Yesterday was Eliav’s 7th birthday. And Yom Kippur is five days away. And those two things, combined, cause me to be nostalgic every year. And never more so than this year. So here goes.
7 years ago on Yom Kippur, I had a 6 day old baby at home. And anyone who has just given birth knows just how out of sorts they are. They haven’t slept in at least a week, if not weeks, and they’ve just been through the birthing process. The baby wants attention all the time and wants to nurse around the clock. Never mind the fact that our baby was jaundiced, so we had stayed an extra day in the hospital and had returned every day since for a jaundice check, including on erev Yom Kippur. It had been quite a week.
But wait – in addition to the new bundle of joy, there were three other little boys at home, all under the age of six. And they wanted to jump, play, yell and be active.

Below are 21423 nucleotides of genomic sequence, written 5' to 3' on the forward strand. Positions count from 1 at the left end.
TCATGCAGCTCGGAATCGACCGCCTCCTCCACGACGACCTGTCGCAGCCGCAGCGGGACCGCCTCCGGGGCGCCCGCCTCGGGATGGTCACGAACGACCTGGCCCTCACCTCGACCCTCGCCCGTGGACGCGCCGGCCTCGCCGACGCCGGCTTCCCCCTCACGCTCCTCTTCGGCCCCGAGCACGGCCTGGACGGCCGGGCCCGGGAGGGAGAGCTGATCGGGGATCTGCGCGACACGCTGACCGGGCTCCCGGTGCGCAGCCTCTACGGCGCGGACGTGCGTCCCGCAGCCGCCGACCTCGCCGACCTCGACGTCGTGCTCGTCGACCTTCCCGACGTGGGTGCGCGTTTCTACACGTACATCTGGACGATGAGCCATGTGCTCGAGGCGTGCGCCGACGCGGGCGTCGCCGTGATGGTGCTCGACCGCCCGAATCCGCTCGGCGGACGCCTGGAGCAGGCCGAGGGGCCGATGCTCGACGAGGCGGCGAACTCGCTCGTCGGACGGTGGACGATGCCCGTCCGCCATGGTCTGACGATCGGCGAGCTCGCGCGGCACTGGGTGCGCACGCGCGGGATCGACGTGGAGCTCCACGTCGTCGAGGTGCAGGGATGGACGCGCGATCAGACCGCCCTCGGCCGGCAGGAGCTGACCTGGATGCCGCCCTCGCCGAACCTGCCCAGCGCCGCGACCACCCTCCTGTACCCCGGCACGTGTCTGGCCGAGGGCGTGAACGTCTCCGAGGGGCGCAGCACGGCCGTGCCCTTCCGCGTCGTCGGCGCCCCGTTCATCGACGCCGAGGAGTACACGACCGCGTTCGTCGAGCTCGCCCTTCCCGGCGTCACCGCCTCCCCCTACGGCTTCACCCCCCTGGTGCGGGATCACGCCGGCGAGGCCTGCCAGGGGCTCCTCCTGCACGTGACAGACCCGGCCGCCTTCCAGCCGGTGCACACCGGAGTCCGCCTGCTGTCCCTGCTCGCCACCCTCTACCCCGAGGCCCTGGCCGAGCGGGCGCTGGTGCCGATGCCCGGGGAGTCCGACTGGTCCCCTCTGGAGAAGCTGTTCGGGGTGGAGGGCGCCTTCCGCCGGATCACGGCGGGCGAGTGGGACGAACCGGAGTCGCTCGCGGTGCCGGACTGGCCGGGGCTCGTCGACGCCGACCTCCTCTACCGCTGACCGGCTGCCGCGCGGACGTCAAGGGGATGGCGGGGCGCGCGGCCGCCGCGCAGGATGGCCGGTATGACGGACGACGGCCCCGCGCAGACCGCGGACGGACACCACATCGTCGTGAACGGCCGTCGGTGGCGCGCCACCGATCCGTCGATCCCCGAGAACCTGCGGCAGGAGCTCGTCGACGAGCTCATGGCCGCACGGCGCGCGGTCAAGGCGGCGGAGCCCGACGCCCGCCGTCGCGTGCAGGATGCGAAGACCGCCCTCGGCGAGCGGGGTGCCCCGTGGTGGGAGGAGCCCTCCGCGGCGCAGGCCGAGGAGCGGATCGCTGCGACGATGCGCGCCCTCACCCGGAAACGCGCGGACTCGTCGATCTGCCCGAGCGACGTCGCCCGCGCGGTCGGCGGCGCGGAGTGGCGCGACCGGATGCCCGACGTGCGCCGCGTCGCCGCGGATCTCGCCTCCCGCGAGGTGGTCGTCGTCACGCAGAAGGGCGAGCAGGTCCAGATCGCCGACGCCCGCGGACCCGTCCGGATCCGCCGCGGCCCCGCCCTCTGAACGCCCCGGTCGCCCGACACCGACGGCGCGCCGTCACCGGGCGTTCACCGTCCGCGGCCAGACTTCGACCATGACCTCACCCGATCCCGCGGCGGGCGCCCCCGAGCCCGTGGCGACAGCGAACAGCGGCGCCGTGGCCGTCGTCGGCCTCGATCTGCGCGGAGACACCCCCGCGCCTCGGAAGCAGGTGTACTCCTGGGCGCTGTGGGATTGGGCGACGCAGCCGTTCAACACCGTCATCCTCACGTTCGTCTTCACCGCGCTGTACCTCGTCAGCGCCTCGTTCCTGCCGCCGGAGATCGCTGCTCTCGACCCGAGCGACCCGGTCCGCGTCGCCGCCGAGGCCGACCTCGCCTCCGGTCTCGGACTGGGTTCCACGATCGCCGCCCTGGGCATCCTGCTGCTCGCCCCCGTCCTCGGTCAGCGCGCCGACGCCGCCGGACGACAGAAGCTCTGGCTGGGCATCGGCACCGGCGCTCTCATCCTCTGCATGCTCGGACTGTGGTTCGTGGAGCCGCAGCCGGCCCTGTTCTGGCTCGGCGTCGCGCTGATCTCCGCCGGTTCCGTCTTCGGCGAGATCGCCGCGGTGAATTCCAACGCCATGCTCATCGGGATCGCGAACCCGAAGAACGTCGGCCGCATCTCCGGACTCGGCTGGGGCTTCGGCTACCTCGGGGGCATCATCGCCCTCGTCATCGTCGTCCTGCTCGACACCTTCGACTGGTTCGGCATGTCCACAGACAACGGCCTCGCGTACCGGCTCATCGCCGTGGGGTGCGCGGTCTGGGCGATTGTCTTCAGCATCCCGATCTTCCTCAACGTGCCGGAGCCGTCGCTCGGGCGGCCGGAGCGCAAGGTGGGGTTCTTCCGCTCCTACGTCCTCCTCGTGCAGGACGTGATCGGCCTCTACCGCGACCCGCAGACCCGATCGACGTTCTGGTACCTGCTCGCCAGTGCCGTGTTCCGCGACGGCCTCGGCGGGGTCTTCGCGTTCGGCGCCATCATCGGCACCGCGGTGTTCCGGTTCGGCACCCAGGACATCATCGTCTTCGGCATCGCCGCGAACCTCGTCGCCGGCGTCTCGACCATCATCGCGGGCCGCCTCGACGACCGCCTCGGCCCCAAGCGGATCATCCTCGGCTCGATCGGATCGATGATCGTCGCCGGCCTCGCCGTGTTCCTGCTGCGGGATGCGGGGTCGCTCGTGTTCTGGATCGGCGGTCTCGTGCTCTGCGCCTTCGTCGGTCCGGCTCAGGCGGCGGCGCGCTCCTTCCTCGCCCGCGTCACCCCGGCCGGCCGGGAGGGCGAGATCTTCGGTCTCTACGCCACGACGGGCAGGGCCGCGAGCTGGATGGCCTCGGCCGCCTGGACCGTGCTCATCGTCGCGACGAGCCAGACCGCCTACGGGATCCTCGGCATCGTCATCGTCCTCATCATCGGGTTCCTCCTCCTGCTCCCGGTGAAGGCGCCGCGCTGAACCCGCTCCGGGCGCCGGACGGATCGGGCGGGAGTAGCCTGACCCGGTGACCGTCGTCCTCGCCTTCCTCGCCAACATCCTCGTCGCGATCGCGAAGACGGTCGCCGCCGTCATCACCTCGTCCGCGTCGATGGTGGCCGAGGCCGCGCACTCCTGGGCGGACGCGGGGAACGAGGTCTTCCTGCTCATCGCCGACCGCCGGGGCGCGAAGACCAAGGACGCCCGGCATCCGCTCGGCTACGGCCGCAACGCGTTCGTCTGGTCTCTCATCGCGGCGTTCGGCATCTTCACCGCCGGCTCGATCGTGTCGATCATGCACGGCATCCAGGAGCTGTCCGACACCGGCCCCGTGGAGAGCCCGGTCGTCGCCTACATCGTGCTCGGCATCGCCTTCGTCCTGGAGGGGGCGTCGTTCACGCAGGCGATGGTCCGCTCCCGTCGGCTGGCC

|Checking out the new brother, Eliav|
And it was Yom Kippur. So Josh had gone off to the crazy-early minyan (prayers) at something like 4:30 in the morning, and I knew he would be back sort of soon. But it was 7:30 am, and I had at least a few hours left to be on my own. And I was losing…my….mind.
And as the fear and paralysis of the overwhelmed, exhausted, completely out-of-sorts mother started to bubble to the surface, there was a knock at the door. Who the heck could it be at 7:30 in the morning on Yom Kippur?
But as I formed the question in my mind, I immediately knew the answer. As I put down the screaming baby and got through the maze of rambunctious boys to answer the door, I knew before I opened it that it was Stella.
And there she stood. “Hi. Thought you might need some help this morning,” she said as she brushed right past me and scooped up Eliav.
I turned around in awe. Really? I hadn’t told her that I was worried about Yom Kippur and that I didn’t know how I was going to be by myself for the day. I hadn’t expressed anything. And yet, she skipped shul to come to my house at the crack of dawn to keep me company and to make sure that I held it together on that day.
Yom Kippur 5767. One to remember, always.